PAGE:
Elaine Jarvik and Brooke Adams are two of the city's finer writers, so a couple of years ago when they sat down to collaborate on a creative project, there was reason to suspect it would be good writing.

But no one knew just how good.

The journalists — Elaine is a reporter for the Deseret Morning News, Brooke for the Salt Lake Tribune — selected bits of writing from many of the best books ever written, tied them together and produced a 2,000-word story that made sense.

From the likes of Faulkner, Steinbeck, Norman Mailer, F. Scott Fitzgerald, Rudyard Kipling, Virginia Woolf, Kurt Vonnegut, Jack London — and dozens more of the most acclaimed English writers who ever lived — they lifted, borrowed, transitioned and pasted.

The result was something beautifully written and completely original — and without a word of their own.


By the strictest definition, Elaine and Brooke realized they could be called plagiarists. They took someone else's words and made them theirs. But plagiarism and its elusive boundaries was one of the compelling reasons that got them to take off on such a wild literary journey in the first place.

At the time they started, a number of highly publicized plagiarism cases were in the news, "and we were intrigued by the whole idea of what belongs to the author and what belongs to the public," said Elaine. Added Brooke: "We thought, wouldn't it be funny to write something and footnote every single thing."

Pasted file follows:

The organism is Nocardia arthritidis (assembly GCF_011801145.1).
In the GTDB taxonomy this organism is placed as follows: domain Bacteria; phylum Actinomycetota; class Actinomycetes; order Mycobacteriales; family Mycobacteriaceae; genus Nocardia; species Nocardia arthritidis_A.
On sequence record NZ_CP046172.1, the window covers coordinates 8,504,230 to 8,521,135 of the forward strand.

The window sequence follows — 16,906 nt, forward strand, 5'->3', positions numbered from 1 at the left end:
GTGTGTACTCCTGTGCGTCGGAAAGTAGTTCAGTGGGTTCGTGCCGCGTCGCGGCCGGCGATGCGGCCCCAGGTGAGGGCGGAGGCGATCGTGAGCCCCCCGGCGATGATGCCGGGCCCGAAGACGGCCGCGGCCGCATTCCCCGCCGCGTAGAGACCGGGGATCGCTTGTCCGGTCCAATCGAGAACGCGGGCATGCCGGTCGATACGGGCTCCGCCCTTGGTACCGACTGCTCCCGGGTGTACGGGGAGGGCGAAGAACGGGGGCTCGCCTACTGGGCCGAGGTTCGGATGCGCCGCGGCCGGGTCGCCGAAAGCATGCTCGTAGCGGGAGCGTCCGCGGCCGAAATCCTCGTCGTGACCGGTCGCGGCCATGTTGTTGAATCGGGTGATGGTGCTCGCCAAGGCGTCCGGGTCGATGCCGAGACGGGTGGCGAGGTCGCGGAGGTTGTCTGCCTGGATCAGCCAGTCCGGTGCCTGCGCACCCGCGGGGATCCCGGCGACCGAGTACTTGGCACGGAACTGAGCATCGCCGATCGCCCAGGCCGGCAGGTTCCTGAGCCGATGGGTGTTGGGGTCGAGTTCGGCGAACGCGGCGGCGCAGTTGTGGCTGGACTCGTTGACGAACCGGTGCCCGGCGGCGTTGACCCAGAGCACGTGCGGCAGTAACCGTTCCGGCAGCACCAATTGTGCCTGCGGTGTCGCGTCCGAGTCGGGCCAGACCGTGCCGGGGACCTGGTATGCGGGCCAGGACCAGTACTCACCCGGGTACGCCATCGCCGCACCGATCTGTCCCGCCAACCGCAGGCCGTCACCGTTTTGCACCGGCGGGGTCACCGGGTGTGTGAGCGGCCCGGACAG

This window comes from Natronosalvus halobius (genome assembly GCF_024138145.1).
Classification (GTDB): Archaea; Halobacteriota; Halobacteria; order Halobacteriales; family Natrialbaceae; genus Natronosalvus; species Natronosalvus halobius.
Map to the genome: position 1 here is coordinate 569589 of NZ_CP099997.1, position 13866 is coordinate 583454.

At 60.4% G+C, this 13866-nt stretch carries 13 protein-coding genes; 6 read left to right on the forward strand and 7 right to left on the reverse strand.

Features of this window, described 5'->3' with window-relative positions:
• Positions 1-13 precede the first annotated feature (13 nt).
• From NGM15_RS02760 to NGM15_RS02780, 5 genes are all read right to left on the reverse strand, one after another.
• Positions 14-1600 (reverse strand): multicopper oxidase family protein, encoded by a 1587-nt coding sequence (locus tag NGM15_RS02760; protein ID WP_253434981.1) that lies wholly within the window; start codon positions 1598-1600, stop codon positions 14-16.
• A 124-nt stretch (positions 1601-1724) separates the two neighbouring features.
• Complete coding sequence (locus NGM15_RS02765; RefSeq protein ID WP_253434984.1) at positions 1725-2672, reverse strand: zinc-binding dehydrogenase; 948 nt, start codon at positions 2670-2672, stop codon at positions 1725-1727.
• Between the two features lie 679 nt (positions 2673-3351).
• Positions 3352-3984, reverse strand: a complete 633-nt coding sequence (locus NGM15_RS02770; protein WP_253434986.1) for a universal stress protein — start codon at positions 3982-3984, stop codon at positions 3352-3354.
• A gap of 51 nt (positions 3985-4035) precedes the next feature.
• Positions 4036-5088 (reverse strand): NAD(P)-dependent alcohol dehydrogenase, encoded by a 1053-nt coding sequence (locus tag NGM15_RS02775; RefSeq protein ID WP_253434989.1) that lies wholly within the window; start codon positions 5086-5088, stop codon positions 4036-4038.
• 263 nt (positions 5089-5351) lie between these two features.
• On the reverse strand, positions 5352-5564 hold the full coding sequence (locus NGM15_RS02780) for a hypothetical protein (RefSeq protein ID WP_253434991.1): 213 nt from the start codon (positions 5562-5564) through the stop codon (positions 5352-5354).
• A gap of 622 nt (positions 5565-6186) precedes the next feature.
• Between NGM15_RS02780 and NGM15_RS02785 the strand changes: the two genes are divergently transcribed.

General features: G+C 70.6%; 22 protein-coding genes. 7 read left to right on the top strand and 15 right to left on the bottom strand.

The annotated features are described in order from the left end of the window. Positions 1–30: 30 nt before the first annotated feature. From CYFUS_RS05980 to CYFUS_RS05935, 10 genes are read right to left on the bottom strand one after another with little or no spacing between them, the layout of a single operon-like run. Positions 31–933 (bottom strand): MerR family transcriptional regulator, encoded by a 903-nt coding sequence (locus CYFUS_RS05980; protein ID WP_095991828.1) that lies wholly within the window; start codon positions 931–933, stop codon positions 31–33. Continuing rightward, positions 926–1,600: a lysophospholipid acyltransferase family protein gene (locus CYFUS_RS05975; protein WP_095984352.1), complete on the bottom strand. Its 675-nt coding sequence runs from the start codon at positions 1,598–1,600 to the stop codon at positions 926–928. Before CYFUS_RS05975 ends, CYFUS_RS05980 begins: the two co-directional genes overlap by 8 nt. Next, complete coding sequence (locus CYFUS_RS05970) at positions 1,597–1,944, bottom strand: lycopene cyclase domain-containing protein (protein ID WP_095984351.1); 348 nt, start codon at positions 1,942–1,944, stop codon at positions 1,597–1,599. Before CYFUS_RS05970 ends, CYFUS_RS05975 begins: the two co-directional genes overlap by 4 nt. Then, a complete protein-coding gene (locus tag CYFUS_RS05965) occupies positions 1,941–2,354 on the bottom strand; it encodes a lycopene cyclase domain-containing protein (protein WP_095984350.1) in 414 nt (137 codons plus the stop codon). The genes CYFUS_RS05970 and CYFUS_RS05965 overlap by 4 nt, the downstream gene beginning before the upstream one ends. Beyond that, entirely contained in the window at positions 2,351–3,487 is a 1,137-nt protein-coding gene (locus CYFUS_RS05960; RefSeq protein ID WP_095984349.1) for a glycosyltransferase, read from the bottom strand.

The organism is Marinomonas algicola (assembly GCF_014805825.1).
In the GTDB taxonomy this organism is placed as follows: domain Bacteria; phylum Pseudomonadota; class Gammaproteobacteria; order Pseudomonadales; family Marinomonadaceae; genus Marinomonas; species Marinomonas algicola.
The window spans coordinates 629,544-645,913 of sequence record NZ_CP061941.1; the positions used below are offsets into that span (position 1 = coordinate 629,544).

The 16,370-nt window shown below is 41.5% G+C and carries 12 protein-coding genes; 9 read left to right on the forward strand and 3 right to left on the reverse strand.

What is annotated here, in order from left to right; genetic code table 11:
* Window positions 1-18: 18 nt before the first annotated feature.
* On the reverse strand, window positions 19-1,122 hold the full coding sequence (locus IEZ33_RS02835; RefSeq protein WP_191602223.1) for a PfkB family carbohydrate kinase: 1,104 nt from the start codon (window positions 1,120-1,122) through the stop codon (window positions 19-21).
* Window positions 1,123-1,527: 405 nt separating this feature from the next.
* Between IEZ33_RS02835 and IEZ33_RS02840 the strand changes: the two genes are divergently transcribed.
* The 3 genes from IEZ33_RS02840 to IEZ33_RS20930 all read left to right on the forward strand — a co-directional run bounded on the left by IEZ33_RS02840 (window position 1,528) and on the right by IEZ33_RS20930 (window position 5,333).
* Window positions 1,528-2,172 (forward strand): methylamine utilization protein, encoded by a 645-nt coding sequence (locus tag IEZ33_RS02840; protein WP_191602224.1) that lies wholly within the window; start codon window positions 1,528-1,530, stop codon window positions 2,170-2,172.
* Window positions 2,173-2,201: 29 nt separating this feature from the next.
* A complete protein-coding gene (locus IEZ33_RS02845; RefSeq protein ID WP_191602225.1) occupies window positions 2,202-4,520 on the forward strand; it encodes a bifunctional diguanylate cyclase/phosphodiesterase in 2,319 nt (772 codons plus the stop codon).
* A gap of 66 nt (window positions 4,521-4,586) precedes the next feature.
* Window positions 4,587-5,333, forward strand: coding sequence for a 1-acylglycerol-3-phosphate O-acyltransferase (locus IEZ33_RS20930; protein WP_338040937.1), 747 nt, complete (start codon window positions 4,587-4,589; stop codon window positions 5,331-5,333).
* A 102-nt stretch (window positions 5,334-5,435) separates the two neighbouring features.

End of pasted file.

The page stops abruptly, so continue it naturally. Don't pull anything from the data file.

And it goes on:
Which is exactly what they did. In their short story, titled "The Rearrangement," every lifted quote is duly footnoted.

In a way, the writers all-star game they organized was merely an extension of what they do daily as newspaper reporters.

"It's what a journalist does, gets a bunch of quotes and puts them all together," said Elaine. "As a reporter, you're taking other people's beautiful sentences, tying them together and hopefully making them make sense. You're not supposed to have your own thoughts."


Only in this case, unlike your basic newspaper story, they went backward by starting with quotes and then worrying about the story.

On the one hand, they had a reporter's fondest fantasy — quotes to die for; words that should be sung from a mountaintop.

But they had no plot.

"It was fun, like a treasure hunt, but it was hard," Elaine said.

When the writers were finished purloining, the Iowa Review published "The Rearrangement" online (you can access it in its entirety at www.desnews.com) and now, the Salt Lake Public Library has teamed with the Community Writing Center, KUER, Random House and the King's English bookstore to organize a local writing contest replicating Elaine and Brooke's idea.

Yes, the plagiarists have been plagiarized.

Anyone can enter and contest rules stipulate that the story must be between 1,000 and 3,000 words and must contain quotes from at least 50 books on the Random House list of the 100 best novels ("The Rearrangement" contains 67). Also, it must not contain any original words — if they're not somebody else's, they don't qualify. The deadline is March. There will be modest prizes and immortal acclaim.

"I would love to see this become Salt Lake's own little quirky literary contest," Brooke said.

Elaine seconded that sentiment and advised, "Start soon, because it's hard."

And from Faulkner, Kipling, Woolf and the rest, so far, not a word.


Lee Benson's column runs Sunday, Monday, Wednesday and Friday. Please send e-mail to [email protected] and faxes to 801-237-2527.